Gard (30330) Population: 226 Altitude: 221 m
Pougnadoresse is a very small village sitting atop a low rocky ridge, with a pretty double-spired church and a picturesque little castle, viewed from the outside only. An old covered lavoir (washhouse) at the west edge of the village is nice, and well maintained. And that's about it for Pougnadoresse.
No village café, no commerce.
There are no small streets to explore, no squares to visit and no other sights in the village. If you're passing by, the church with its pair of tall, pointed bell towers and the lavoir are worth having a look at.
The village had what looked to be a very nice little restaurant, Le Fou du Roi (the King's Fool). It was closed when we passed by (Feb 2014), and the owner told us it wouldn't be open again until 2015. When it opens again, we're hoping it's a café-restaurant and not just a restaurant.
The first village church, from the 11th to 17th centuries, was St Jean-d Orgerolles, located between the villages of Pougnadoresse and La Bastide-d'Engras. The ruins of this ancient church/chapel is about a 2-hour hike (round trip loop) from Pougnadoresse.
In 1678, the small Saint Michel church was built in the village, just in front of the castle and originally service as a chapel for the castle. This is the little stone church at the left in our first photo (above).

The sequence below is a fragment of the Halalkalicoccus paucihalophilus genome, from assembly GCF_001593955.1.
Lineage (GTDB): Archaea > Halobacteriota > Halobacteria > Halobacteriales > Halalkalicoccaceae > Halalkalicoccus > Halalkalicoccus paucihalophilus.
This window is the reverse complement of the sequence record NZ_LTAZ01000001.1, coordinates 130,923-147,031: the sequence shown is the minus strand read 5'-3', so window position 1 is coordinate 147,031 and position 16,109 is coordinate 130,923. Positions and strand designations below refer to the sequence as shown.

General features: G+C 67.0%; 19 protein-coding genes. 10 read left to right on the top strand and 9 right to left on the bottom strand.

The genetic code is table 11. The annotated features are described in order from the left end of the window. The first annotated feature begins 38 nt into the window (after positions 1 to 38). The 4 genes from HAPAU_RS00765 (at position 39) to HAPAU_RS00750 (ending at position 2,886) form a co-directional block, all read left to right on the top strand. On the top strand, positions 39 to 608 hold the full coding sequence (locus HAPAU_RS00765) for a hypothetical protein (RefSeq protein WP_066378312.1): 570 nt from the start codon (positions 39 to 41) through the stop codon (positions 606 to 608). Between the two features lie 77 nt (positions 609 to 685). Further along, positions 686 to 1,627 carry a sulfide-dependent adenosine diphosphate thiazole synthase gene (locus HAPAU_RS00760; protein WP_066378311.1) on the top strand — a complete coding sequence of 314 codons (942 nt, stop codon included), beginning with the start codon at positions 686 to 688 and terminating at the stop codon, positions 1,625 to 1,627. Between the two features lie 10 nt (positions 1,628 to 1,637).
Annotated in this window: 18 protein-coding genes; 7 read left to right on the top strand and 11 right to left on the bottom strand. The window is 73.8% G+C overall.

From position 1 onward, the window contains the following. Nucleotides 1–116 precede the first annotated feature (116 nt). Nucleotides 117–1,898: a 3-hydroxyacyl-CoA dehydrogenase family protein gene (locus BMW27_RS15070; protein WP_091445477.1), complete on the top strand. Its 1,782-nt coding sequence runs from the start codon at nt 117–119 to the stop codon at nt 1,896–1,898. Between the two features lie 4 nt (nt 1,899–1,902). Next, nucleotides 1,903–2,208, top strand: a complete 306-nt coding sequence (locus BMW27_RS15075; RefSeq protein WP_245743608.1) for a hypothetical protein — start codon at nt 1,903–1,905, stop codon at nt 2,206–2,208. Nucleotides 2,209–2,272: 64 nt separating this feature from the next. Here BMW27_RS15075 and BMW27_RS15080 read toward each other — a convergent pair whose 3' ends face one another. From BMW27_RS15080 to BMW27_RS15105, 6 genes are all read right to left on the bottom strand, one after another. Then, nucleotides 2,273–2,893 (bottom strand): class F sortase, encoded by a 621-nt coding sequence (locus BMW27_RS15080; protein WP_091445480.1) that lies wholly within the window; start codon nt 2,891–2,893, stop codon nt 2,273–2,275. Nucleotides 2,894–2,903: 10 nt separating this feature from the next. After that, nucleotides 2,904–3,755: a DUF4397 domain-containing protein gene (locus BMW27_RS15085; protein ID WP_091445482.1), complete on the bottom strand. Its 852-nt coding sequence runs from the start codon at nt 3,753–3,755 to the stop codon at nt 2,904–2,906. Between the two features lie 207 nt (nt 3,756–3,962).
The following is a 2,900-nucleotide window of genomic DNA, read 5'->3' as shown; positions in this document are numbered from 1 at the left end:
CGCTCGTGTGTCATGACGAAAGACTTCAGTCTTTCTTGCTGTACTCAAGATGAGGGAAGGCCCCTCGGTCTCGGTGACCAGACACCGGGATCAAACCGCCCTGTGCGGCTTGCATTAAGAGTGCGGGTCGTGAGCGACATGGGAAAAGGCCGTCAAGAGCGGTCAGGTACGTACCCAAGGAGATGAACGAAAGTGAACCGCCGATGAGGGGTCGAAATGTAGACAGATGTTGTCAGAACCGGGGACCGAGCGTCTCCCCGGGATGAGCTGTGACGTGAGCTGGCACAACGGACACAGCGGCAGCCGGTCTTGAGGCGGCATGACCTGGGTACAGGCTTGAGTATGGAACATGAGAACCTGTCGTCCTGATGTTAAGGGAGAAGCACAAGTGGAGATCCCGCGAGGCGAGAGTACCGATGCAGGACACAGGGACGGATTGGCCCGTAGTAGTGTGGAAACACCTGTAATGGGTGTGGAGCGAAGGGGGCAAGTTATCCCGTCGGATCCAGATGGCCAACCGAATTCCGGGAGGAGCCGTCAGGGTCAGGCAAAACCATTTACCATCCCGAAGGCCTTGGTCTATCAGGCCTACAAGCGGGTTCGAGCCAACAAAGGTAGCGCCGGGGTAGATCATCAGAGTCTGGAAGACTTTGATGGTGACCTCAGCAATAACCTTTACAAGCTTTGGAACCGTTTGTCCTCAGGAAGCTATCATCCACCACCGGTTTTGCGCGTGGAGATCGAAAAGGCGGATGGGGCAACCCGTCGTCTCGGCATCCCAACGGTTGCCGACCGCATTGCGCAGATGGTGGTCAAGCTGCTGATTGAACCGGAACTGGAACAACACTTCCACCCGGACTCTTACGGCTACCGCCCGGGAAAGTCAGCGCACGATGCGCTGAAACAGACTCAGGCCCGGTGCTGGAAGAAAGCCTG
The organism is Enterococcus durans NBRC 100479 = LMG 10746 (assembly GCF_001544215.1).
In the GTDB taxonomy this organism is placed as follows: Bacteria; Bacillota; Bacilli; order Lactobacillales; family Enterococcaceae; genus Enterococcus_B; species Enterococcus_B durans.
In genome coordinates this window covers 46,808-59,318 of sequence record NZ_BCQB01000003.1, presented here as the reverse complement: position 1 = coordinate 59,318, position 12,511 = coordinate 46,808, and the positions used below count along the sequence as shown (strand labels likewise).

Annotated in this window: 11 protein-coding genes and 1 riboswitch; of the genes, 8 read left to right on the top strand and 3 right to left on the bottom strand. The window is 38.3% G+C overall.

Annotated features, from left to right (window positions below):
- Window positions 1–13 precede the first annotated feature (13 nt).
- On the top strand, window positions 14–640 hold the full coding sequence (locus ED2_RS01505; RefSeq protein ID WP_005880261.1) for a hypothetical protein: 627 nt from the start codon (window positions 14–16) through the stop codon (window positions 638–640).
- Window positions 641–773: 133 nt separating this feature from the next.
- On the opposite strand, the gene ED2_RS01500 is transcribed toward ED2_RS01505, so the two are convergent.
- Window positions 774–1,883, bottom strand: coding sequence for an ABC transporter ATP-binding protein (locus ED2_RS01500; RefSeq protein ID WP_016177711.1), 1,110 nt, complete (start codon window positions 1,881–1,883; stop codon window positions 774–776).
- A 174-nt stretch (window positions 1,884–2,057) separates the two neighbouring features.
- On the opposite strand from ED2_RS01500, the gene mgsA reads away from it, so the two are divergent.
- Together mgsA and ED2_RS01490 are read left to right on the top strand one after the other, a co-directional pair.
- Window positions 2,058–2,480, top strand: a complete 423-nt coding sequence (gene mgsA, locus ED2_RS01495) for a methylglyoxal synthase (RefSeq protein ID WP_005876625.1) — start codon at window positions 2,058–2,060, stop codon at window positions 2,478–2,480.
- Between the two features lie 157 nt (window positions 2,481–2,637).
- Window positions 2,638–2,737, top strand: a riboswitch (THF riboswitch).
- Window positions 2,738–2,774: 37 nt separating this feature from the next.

The final church of Pougnadoresse was built in 1861. It's lovely tall clock towers were added one at a time, in 1873 and 1876.
Pougnadoresse has a very lovely covered lavoir (wash house), down at the west end of the village. It was probably built in the 19th century, and is nicely restored an useable, even if it's not actually used for washing clothes any more.
History of Pougnadoresse
First record, 1384 Locus du pugna-duricia: from Latin for a place of hard combats. Other theories link the name to Mediterranean or Gallois words for Fortress on a Rock.
The Pougnadoresse castle dates from the year 1000, and one of the towers is from that period. In 1156, King Louis the Younger gave the castle to the Bishops of Uzès. In the 14th century and the 15th century it was owned for a time by the Viscount of Uzès.
In 1562, Honorat Le Chantre became the owner of the castle, and his great, great grandson, Gerard de Pougnadoress is the current owner. The Pougnadoresse castle had a rocky history in between, including the French Revolution, and the current owner took possession in 1974.
• GPS: 44.092078, 4.506563
IGN (1/25,000) #2941 OT "Uzès"
There's some decent local hiking in the surrounding hills and farmlands, and to adjacent villages. These village (west to east) are connected by a series of short loop-hike trails, with about 3 km between each village: La Bruguière, Fontarèches, St Laurent-la-Vernède, La Bastide-d Engras, Pougnadoresse
Le Grande Veyre is a 6.3 km (2h10) trail west to the St Jean-d Orgerolles Chapel, about two-thirds of the way to La Bastide-d'Engrais. It then goes south to La Grande Veyre and loops east back to the village.
There's also a short loop (3.6 km) east past Le Camp de Maran, mostly past vineyards.
Department 30, Gard Buses
- See Beyond's Gard Department Bus Schedules for Gard bus-lines maps and bus-line schedules (Horaires).
Maps (Plans) for the Gard bus lines are on the www.edgard.fr website, with a flash webpage for each of five zones around Nîmes (www.edgard-transport.fr/plan/?rub_code=5).
Schedules for the Gard bus lines are available via the www.edgard.fr website horaires page (www.edgard-transport.fr/horaires/?rub_code=23).